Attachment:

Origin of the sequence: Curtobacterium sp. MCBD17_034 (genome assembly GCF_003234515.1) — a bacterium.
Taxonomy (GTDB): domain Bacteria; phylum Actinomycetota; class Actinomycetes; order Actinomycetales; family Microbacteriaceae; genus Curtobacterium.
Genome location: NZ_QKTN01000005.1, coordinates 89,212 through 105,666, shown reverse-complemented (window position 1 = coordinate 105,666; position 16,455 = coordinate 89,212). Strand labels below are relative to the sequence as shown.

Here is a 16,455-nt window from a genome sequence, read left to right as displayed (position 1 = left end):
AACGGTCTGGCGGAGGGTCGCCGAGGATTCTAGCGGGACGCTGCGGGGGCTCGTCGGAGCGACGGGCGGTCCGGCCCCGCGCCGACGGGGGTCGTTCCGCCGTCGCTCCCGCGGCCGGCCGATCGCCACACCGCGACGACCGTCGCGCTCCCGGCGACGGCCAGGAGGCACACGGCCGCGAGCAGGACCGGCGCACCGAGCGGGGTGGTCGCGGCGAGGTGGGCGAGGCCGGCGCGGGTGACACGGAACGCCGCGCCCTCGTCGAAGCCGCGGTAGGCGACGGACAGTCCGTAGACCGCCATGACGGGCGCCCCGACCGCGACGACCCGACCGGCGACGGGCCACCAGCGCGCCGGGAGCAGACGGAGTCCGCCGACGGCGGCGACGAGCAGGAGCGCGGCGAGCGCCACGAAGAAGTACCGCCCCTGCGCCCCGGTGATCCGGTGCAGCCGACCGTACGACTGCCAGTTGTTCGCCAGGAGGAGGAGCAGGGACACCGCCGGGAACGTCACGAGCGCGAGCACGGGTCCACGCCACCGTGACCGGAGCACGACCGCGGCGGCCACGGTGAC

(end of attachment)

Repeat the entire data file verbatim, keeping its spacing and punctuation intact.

Origin of the sequence: Curtobacterium sp. MCBD17_034 (genome assembly GCF_003234515.1) — a bacterium.
Taxonomy (GTDB): domain Bacteria; phylum Actinomycetota; class Actinomycetes; order Actinomycetales; family Microbacteriaceae; genus Curtobacterium.
Genome location: NZ_QKTN01000005.1, coordinates 89,212 through 105,666, shown reverse-complemented (window position 1 = coordinate 105,666; position 16,455 = coordinate 89,212). Strand labels below are relative to the sequence as shown.

Here is a 16,455-nt window from a genome sequence, read left to right as displayed (position 1 = left end):
AACGGTCTGGCGGAGGGTCGCCGAGGATTCTAGCGGGACGCTGCGGGGGCTCGTCGGAGCGACGGGCGGTCCGGCCCCGCGCCGACGGGGGTCGTTCCGCCGTCGCTCCCGCGGCCGGCCGATCGCCACACCGCGACGACCGTCGCGCTCCCGGCGACGGCCAGGAGGCACACGGCCGCGAGCAGGACCGGCGCACCGAGCGGGGTGGTCGCGGCGAGGTGGGCGAGGCCGGCGCGGGTGACACGGAACGCCGCGCCCTCGTCGAAGCCGCGGTAGGCGACGGACAGTCCGTAGACCGCCATGACGGGCGCCCCGACCGCGACGACCCGACCGGCGACGGGCCACCAGCGCGCCGGGAGCAGACGGAGTCCGCCGACGGCGGCGACGAGCAGGAGCGCGGCGAGCGCCACGAAGAAGTACCGCCCCTGCGCCCCGGTGATCCGGTGCAGCCGACCGTACGACTGCCAGTTGTTCGCCAGGAGGAGGAGCAGGGACACCGCCGGGAACGTCACGAGCGCGAGCACGGGTCCACGCCACCGTGACCGGAGCACGACCGCGGCGGCCACGGTGAC